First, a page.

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We're family and friends aware of your struggle?

My family were not supportive initially and they were of the thought that same sex couples should not have children. I didn't tell many of my friends as they were also very negative. My brother in law was especially negative condemning the whole IVF system for anyone, on the belief that you are intervening in Gods work. I mainly had support from my partner at the time and just a few friends. It made the process very lonely and isolating.

What fertility treatment did you receive specifically?

Initially I was just having inseminating but when they realised I had sperm anti bodies, I had ICSI with IVF. They took one sperm and put it back into the egg. This way an embryo was being inseminated and they were able to bypass my immune system.

What were the biggest challenges specifically in regards to your treatment?

Initially being able to access services, when I could access services finding one that accepted same sex couples. I then spent a lot of money, time and emotions on a clinic that was shut down. Once I found a clinic that I must say was the most amazing clinic, finding out what was going wrong. The roller coaster of the hormones is amazing and no one can understand that aspect. It is so full on and you cry at everything. Having to go to early morning appointments and trying to arranging this around work was stressful. The process was very expensive and it financially drains you. It just seems at the time of IVF you are just one big ball of emotions and if the clinic offers additional counselling or a support group don't be afraid to use it.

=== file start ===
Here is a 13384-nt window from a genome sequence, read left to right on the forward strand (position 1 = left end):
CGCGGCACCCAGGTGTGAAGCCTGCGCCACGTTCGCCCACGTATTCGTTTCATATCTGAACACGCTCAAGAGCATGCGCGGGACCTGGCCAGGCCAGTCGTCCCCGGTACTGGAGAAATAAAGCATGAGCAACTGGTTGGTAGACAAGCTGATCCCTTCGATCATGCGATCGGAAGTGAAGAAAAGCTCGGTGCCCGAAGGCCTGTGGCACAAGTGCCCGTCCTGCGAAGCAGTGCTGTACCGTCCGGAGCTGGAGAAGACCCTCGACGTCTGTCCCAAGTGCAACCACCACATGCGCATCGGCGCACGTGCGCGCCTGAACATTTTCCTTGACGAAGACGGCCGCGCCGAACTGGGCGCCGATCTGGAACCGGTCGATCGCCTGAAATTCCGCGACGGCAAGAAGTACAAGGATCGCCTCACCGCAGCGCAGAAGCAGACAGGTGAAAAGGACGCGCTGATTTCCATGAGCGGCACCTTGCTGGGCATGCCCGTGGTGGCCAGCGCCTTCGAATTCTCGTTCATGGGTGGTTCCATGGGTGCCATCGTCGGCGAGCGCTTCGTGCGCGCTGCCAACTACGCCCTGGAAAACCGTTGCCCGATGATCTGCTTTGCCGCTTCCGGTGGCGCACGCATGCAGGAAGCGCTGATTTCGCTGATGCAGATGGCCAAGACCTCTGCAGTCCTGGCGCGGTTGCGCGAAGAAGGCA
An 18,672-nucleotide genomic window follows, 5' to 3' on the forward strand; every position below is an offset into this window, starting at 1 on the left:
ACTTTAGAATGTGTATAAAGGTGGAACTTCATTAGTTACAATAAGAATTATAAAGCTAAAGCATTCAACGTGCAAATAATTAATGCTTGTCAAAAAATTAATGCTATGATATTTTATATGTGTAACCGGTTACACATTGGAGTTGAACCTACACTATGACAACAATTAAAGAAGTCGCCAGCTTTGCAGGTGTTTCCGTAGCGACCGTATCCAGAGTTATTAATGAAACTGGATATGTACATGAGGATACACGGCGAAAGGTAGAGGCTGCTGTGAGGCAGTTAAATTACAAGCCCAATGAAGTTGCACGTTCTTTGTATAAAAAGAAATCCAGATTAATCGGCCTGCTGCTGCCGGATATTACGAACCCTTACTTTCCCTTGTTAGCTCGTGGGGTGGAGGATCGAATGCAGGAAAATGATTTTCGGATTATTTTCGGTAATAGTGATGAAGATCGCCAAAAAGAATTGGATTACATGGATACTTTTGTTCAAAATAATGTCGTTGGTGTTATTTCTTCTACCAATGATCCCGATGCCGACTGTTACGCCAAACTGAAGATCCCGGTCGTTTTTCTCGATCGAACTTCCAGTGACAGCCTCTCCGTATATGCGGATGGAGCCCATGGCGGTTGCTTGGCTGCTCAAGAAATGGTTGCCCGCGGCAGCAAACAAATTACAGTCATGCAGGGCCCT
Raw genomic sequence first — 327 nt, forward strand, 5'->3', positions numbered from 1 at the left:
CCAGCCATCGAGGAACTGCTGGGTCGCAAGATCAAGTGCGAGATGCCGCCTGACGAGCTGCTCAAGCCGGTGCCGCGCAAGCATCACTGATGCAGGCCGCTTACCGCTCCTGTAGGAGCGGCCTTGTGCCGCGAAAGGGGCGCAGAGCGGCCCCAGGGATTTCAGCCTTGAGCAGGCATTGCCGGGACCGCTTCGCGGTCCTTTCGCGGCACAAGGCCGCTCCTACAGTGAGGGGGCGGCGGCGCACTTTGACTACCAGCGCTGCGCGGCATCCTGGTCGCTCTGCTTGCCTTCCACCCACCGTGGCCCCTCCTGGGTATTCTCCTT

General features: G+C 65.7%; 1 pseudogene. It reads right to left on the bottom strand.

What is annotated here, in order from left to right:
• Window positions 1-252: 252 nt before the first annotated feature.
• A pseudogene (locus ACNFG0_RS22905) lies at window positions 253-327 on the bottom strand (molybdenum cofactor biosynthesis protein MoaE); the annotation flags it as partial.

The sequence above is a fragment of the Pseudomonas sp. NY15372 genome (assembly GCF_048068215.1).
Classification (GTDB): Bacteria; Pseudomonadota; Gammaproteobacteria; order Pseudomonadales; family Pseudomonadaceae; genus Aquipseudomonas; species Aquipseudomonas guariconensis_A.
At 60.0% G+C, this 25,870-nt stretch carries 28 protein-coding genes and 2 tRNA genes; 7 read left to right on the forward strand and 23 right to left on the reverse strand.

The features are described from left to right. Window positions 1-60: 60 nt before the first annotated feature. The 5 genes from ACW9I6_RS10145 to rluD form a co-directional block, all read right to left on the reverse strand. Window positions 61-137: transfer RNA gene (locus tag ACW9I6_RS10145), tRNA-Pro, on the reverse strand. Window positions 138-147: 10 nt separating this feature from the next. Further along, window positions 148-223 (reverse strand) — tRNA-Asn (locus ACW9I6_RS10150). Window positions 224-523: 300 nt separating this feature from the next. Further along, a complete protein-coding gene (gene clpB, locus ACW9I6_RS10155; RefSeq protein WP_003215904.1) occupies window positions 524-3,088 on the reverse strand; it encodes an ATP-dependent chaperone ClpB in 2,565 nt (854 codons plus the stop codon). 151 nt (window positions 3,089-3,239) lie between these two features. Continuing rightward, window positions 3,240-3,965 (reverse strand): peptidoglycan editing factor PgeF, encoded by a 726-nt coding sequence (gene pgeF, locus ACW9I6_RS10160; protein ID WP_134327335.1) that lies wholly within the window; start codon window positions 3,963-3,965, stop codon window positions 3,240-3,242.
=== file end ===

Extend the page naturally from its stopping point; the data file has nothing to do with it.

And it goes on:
Describe the day you found out you were pregnant?

I think at first I didn't believe it and thought it must be a mistake. At 6 weeks the clinic brings you in for a scan and bloods. Once I saw the ultrasound and was told it was twins I then was very excited and happy. To  then have the same scan at 13 weeks and told its triplets I think I then began to panic.

What are you feelings about reproductive technology today?

Reproductive technology is amazing. What they can do is just astounding. It gives hope and wholeness if the results are positive. I am glad that I was able to access these services as I didn't want to be old and wondering what if I had a child.

The future of reproductive technology and IVF

Reproductive technology is constantly advancing with new methods being explored. There is a controversial method known as three-parent-IVF which uses two women to donate their eggs. The mother's mitochondria is inserted into an empty donor egg and then fertilised with the father's sperm. Less than one per cent of the DNA comes from the donor egg but it's enough to help prevent mitochondrial disease which can lead to miscarriages.

Better screening of pregnancies is also being developed, particularly when it comes to detecting genetic disorders and chromosome abnormalities. Soon they'll also be able to detect future heart disease, motor disorders, diabetes, respiratory problems, seizures, vision and hearing problems.

New research is underway into ways to stimulate a woman's ovaries to create mature eggs on cue. Another method of assisting fertility is known as 'edometrial scratching' whereby the inner tissue lining of the uterus is purposely damaged to make it easier for the embryos to attach.

Tell us your reproductive technology story...